Yesterday Susan and I spent our second full (emphasis on “full”) day in the Ovalle area of El Norte Chile. In a sense the day was a continuation of the day before.
Our first stop was at the Tabali Vineyards, which not only share a road with the Valle del Encanto, the symbols of the Molle people are included in Tabali’s decor and even in their logo. We enjoyed a tasting of a crisp 2011 Sauvignon Blanc followed by a very young but quite drinkable 2010 Carmenere. Taking Chile’s new stringent drinking/driving rules into consideration, Hotel Limari’s manager, Jorge, provided us with a driver, Jose, who was with us the whole day.
After Tabali we proceeded toward the Andes to see the Monumento Natural Pichasca, site of dinosaur remains and petrified wood. We had a short hike on the interpretive trail, saw beautiful views of the valley, but we didn’t have time to fully investigate the park, as we had to get back to the hotel in time to go on our next adventure. We did get to see samples of petrified trees, but the life-sized model of a dinosaur had to stand in for the real thing, the real artifacts having been removed to Santiago, and the park seems to be in the process of renewal: the miradors along our route were missing their interpretive signs. No matter; the site was reason enough for the visit.
The final event of the day was a night-time visit to the Obsevitorio Turistico Cruz del Sur, (Southern Cross), a two-hour trip from Hotel Limari. Another vista-filled drive (Jose at the wheel) delivered us to the Observatory in time to get our bearings, see the area at dusk. The photo shows one of the Observatory’s telescope buildings with Jupiter and Venus just setting above the horizon at the end of twilight. We were the only tourists there until just before start time, but were joined by a couple on motorcycles, a young family with a boy just learning to walk, and (fortunately) Sarah Compton, visiting with a group of friends. Sarah was able to translate the talks for us, making the whole experience much more meaningful.
I should mention that the Molle people figure in this part of the story as well, as their skills in astronomy are recognized in the description given by the guides and one of the figures we saw at Valle del Encanto is represented along the path to the telescopes. We had a short talk about the history of the Observatory, with links to the past, then a movie about astronomy, by which time it was dark enough to sit outside while our guide, Manuel, pointed out significant stellar features using a laser pointer. The Chilean observatory sites are valuable because there are no cities nearby to disturb the night with atmospheric or light pollution. In addition they are located at higher altitudes, so there is less atmospheric diffraction. Then it was time to view deep into the past, the large diameter telescope taking us as many as 7000 light-years back in time. In all, a stellar evening.(Pun intended.)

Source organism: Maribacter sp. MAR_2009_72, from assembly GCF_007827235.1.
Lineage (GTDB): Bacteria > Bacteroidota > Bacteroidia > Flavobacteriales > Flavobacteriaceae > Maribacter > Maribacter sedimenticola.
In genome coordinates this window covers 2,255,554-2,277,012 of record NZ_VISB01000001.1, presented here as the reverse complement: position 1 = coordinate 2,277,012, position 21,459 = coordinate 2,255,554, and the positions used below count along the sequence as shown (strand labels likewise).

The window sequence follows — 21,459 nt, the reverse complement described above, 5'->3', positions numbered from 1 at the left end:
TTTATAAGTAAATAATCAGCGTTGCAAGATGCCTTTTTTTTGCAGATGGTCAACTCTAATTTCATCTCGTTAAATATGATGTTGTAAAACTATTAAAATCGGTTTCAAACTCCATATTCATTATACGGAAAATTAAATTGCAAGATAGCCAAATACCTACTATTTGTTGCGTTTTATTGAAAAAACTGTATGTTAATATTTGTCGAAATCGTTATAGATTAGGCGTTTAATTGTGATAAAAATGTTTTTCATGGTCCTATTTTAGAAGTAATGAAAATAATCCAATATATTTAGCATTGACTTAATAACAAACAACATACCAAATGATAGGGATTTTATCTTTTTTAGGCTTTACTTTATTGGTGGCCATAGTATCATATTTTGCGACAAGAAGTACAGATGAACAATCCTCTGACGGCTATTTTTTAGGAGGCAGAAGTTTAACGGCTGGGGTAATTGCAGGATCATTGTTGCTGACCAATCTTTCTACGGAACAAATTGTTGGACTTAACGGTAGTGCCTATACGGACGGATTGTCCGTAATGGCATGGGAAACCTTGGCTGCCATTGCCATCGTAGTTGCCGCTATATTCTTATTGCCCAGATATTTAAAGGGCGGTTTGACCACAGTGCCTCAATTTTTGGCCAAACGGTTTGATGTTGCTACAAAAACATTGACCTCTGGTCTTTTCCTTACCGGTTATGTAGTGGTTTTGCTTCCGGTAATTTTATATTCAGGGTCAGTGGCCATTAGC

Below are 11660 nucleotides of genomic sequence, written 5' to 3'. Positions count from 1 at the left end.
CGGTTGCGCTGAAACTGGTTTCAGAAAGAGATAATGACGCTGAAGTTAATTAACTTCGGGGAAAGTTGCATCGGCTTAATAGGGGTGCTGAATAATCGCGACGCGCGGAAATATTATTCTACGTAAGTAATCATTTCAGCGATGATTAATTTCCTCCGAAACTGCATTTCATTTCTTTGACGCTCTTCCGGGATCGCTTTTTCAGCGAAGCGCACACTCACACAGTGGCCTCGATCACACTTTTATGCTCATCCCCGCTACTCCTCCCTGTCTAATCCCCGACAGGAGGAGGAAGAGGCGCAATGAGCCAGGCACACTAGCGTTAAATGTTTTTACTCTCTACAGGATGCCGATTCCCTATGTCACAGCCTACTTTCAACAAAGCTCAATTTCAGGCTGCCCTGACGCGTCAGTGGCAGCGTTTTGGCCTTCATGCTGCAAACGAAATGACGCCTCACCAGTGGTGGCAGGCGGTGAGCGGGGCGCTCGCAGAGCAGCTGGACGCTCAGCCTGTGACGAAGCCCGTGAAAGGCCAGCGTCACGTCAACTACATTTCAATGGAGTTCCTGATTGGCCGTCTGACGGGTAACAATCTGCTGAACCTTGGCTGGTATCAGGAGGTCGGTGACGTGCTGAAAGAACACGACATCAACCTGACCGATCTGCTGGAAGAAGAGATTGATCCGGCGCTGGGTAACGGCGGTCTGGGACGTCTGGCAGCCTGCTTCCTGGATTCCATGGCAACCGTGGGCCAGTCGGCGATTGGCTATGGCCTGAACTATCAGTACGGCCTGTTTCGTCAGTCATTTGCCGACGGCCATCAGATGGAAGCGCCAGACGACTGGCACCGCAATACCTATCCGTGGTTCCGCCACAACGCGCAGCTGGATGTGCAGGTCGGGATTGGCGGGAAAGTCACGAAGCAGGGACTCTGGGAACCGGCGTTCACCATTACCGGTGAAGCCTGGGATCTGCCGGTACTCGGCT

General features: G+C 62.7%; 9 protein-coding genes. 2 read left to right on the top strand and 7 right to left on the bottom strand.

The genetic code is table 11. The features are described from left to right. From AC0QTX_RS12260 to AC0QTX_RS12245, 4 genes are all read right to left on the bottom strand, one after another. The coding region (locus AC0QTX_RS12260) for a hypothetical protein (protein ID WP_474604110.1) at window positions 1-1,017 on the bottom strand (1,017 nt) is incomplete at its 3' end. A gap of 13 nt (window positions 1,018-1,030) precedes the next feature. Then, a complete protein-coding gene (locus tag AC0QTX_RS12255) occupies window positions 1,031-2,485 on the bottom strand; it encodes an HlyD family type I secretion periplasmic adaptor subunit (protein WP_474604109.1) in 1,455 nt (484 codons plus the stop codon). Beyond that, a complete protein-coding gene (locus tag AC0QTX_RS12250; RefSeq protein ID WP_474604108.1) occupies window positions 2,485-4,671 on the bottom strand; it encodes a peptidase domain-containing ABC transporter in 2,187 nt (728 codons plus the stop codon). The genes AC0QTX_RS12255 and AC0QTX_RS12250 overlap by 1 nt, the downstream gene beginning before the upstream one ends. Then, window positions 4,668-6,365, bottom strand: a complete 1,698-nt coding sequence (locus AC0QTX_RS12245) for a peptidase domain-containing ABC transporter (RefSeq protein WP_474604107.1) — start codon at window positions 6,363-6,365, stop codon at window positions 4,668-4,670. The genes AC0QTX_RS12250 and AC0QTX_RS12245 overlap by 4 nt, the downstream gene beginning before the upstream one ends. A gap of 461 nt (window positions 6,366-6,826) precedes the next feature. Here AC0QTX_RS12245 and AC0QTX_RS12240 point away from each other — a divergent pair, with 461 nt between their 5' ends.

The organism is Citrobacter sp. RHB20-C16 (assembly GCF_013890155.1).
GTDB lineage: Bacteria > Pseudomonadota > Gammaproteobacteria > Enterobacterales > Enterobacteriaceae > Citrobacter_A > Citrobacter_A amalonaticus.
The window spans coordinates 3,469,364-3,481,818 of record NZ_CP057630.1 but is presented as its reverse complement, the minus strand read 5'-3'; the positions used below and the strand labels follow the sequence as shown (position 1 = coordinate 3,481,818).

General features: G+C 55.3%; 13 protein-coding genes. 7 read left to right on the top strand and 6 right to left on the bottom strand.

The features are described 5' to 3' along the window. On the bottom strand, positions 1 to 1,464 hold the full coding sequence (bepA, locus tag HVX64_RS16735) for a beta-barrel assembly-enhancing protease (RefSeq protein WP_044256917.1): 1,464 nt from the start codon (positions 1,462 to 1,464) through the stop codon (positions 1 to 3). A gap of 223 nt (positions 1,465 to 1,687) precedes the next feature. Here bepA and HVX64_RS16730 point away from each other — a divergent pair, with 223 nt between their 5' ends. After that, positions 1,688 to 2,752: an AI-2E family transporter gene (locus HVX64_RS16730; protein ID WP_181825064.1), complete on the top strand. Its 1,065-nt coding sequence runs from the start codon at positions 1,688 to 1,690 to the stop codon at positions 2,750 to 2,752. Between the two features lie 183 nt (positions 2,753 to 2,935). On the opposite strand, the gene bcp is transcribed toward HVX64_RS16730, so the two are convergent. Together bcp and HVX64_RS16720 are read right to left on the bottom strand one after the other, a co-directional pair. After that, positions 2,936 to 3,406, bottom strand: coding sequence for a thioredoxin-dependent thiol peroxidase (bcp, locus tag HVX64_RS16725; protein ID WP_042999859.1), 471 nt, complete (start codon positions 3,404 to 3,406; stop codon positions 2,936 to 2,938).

But we were not finished. Jorge had set our driver up with a wonderful repast to end our evening. So at midnight, we were at a picnic area a few hundred yards from the observatory, dining by candlelight, with a good red wine from the area, thanking our lucky stars for bountiful life and friends. I’m afraid Jose made the journey home pretty much alone, as Susan made a bed in the back seat, and I spent much of the time nodding off. When we arrived back at Hotel Limari, we thanked Jose for the yeoman job of driving for the whole day, and headed to our bed. I was asleep in about 30 seconds. I suspect Sus was not far behind.
We slept in a bit this morning, then Jose drove us to take a quick tour of the Mal Paso pisco facility. Pisco is a distilled spirit made from grapes and the Limari Valley is one of the principal areas for producing the libation. We had to do a tasting of course, as our previous experience with pisco is with pisco sours, which must be considered a Chilean national drink- delicious, and in my mind, symbolic of my Chilean experience. Turns out the best piscos, aged in oak for 35-40 years, make excellent sipping. Who knew?
Now it’s time to end this love note to the Limari Valley, say goodbye to our friend, the manager Jorge, whose motto seems to be, “I love my work!”, and head back south to Santiago. Stay tuned…